Twelve years. It’s strange to think about a day that lives so vividly in my mind as history, but that’s what it is. There are kids in high school now whose only real knowledge of the day will come from studying it in a US History class. If it’s even mentioned. I know that they will not understand the day, the change that came over the whole nation all at once, the raw emotion of it. I suppose at best, they will feel about 9/11 the way I feel about Pearl Harbor. Sad that it happened, angry that it could have been prevented, solemn at its anniversary. And I will look at them when they ask the way World War II vets look at me, and try to explain it.
I was at work, slinging tires and oil for Wal-Mart for eight bucks an hour. Somebody mentioned that there had been an accident in New York. A plane had crashed into one of the twin towers, and it was burning. A few of us paused in our work to crowd around the tiny TV in the waiting area. I stood, transfixed at the live feeds from the ground in New York, while the others shook their heads and went back to work. I saw the second plane hit live, and knew instantly it was terrorism. I’d been watching airplanes fly for my whole life, and that second jet was completely in control when it hit.
I suddenly wasn’t so interested in being at work any more. I was already on my way home when the plane hit the Pentagon. Even in Ohio, it was pandemonium. Traffic was sparse but moving quickly. There were jets going supersonic overhead to escort Air Force One, confused reports of possible other attacks on the radio, and reporters on TV trying to make sense of it all. We saw people jumping from the towers to escape the fire. Nobody could look away as these images burned themselves indelibly into our memories. Then the towers fell, and New York became a war zone.
Dinner that night was tense and quiet, and we sat, glued to the nonstop coverage on the TV, as analysts and experts tried to come up with some sort of plausible explanation. I remember the way my Mom looked at my Dad, as if hoping to find in his face some reassurance that her husband and two sons would be safe through whatever was to come.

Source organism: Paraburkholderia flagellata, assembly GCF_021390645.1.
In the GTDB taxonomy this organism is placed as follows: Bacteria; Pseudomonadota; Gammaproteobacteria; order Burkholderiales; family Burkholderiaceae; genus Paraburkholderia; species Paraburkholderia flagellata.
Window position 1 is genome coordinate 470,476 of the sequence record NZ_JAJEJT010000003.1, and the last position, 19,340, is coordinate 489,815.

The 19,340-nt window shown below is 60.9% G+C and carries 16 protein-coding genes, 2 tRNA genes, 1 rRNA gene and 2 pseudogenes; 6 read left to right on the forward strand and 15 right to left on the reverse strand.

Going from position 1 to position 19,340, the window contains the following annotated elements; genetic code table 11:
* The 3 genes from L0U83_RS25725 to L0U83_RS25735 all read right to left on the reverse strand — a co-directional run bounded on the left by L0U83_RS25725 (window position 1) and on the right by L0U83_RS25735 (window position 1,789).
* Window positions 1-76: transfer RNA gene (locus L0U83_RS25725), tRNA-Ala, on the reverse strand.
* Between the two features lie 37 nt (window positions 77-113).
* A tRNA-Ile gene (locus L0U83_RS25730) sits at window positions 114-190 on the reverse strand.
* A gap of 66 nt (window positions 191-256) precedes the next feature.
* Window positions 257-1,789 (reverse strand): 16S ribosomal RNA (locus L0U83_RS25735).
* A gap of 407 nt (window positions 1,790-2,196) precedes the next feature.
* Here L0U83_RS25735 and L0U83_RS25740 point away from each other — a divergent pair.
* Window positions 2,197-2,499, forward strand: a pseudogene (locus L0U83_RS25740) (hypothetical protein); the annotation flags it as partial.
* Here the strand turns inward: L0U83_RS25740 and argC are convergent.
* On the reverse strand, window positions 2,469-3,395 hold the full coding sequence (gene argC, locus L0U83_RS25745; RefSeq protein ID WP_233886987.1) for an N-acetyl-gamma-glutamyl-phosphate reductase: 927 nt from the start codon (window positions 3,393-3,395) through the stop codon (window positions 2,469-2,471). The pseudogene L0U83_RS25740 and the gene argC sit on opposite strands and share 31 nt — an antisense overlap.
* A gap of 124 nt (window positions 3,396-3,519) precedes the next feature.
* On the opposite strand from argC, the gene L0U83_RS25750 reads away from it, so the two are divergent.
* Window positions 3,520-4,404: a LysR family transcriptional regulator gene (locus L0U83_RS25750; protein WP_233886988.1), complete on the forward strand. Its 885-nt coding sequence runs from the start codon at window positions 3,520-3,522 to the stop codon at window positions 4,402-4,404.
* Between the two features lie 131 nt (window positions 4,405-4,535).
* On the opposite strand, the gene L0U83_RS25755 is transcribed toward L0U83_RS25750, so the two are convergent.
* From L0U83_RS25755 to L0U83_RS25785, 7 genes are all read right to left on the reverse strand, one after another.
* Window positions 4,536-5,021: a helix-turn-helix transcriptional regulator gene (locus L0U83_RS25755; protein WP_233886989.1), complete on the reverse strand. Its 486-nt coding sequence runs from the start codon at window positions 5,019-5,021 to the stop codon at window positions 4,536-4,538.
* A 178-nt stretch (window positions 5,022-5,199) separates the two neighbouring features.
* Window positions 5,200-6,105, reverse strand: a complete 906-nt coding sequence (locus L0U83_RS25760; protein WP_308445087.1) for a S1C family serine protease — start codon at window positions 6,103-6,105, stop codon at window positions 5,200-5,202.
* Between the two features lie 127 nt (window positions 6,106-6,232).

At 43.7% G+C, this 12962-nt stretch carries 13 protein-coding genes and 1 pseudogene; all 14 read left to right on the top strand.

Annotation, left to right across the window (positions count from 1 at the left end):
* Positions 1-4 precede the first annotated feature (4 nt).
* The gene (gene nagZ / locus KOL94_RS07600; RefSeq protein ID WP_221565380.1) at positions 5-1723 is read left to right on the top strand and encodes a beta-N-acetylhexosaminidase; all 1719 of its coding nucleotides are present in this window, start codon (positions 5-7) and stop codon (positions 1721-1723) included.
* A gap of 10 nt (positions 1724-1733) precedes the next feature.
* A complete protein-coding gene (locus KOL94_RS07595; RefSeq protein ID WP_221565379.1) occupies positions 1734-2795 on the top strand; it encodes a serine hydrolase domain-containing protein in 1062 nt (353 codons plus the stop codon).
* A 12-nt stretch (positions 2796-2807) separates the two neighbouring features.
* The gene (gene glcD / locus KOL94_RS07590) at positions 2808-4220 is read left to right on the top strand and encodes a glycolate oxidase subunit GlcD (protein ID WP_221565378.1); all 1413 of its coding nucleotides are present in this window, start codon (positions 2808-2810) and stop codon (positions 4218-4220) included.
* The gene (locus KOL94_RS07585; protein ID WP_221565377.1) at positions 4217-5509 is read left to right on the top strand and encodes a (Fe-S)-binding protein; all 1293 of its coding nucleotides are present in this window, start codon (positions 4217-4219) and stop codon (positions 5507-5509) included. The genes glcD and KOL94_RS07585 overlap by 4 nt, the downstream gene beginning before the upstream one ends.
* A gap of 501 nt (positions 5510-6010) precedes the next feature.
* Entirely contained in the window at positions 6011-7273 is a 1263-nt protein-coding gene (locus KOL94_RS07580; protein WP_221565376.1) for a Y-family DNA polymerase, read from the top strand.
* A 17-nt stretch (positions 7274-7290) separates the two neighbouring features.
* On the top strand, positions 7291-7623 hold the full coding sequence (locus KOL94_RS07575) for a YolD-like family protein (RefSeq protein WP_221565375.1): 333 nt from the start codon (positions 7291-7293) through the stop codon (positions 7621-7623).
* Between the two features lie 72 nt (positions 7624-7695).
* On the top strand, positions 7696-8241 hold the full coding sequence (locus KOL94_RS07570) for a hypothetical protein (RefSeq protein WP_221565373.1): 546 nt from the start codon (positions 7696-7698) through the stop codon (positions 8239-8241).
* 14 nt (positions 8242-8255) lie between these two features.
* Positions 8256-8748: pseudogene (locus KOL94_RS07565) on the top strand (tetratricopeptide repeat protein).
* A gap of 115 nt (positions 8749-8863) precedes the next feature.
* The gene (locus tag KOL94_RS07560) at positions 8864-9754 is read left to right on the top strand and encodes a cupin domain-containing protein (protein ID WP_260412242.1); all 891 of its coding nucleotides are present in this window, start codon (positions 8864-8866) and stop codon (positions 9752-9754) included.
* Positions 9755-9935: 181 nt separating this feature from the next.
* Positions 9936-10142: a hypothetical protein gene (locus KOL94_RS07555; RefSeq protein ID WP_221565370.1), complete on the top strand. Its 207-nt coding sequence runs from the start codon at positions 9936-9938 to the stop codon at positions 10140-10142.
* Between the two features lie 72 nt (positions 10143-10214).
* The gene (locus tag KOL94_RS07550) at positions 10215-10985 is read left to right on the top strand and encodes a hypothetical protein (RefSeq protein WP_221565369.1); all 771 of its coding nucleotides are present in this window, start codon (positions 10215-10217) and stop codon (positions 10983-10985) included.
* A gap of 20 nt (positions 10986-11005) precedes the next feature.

I had already enlisted in April of that year, when I was a 17 year old high school senior with a clear and certain plan for my life. That plan was torn to pieces on a cool, humid September morning, although I didn’t yet understand that. Our nation was enraged and on the offensive, finally willing to wield our considerable might, and that of numerous allies, against anyone who opposed us. Instead of going to college that fall, I went to tech school, and then to war the following summer. I followed my brother into Kuwait, then went back for more the next spring. I became a different person than I had planned on being, through the experience of the next several years. Not better or worse, but different.
On dark nights with a glass of Scotch, I have sometimes regretted my place in history. I have listened to the stories of guys who served before me, the trips to Hawaii and Panama and the Philippines. The easy way of life that was present in the military in that sweet spot between the end of the Cold War and the beginning of the War on Terror.
But that was not my lot, and I have served in the twelve years hence in varying capacities, but always tied to the fight. I have watched the unity of our nation become again fractured, our resolve waver, and our infighting become worse than ever. We have pounded our enemies into pieces, killed their leaders and toppled their governments, but yet they remain. The common wisdom today is that there is no way to win a war against fanaticism, and so we will be perpetually fighting, and surely we can’t do that.
But I can. I remember that day in full color. I lived it, and went on living it since. I can go on as long as is necessary, and will do whatever I am able, to prevent it from ever happening again, insofar as I am allowed. I only hope that we are able to express the meaning of this day to future generations in terms sufficient to inspire similar resolve. So help us God.